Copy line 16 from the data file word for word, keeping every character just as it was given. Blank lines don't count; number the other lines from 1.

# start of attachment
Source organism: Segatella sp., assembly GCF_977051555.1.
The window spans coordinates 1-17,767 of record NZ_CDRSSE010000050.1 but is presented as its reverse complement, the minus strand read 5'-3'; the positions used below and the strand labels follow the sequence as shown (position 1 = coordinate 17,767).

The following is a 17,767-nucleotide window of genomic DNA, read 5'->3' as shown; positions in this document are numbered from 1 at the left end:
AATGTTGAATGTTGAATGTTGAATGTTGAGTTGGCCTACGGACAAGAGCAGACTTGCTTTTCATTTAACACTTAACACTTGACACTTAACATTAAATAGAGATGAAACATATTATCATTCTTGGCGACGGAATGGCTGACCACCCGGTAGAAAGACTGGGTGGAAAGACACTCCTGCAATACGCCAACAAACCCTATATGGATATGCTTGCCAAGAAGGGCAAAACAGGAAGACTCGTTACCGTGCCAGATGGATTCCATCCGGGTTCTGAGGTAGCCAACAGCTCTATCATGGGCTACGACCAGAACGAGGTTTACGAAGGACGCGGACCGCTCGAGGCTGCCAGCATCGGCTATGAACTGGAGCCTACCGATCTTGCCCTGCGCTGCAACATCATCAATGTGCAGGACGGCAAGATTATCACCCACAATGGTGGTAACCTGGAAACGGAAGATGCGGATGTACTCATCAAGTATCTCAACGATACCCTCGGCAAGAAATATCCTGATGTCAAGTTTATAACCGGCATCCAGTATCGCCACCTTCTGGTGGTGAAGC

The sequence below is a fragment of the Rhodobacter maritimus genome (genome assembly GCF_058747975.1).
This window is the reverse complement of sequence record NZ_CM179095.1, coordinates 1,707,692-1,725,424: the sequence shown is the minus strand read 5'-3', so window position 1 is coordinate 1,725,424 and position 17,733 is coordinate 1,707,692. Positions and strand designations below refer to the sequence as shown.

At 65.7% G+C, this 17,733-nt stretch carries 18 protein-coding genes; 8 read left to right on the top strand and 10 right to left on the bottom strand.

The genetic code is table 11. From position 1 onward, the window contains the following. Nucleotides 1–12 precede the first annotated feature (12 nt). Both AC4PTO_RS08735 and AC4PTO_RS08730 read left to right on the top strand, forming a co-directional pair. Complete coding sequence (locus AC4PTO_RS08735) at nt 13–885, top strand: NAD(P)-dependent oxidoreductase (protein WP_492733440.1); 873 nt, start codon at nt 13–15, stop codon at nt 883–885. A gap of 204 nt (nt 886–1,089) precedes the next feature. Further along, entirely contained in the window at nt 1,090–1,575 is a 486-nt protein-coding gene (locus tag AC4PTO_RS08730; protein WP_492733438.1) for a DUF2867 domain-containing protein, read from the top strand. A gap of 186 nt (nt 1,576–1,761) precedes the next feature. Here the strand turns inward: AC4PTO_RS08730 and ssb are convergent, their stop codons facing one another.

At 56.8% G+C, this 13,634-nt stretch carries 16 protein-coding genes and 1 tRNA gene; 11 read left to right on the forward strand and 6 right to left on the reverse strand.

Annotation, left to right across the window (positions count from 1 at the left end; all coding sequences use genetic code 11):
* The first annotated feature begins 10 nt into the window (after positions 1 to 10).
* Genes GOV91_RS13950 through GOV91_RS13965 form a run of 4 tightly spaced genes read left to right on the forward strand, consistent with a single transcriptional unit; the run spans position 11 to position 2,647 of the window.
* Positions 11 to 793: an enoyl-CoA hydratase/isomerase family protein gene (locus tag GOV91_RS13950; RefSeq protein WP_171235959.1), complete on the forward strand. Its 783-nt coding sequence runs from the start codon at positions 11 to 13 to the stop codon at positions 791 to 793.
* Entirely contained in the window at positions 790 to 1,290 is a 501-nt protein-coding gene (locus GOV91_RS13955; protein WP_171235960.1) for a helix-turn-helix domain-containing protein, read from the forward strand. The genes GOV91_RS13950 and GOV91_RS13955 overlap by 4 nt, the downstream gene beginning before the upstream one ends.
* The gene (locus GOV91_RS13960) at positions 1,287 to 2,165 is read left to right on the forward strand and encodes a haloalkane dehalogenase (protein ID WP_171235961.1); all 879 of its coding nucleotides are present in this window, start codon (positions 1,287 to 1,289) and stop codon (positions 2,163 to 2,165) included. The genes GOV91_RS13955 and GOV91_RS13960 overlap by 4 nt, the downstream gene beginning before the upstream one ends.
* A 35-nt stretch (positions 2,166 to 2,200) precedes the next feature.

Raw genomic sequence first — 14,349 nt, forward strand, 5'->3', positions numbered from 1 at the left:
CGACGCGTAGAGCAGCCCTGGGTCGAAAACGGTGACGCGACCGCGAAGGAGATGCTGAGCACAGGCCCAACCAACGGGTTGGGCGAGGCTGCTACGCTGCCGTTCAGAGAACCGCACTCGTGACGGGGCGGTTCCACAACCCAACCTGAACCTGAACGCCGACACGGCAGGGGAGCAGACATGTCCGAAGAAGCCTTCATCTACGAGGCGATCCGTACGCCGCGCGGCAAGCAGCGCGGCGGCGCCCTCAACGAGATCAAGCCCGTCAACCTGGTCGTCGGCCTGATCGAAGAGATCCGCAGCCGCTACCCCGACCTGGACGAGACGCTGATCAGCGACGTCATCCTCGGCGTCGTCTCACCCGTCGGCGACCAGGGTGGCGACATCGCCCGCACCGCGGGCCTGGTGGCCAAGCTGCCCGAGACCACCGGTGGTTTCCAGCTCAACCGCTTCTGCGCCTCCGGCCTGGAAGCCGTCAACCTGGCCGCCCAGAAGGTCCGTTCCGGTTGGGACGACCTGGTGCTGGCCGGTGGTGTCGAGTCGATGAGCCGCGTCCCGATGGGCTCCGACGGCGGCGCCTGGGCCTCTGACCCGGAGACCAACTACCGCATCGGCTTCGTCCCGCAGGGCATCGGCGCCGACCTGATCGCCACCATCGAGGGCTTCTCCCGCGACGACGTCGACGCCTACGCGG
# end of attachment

* A 35-nt stretch (positions 2,166 to 2,200) precedes the next feature.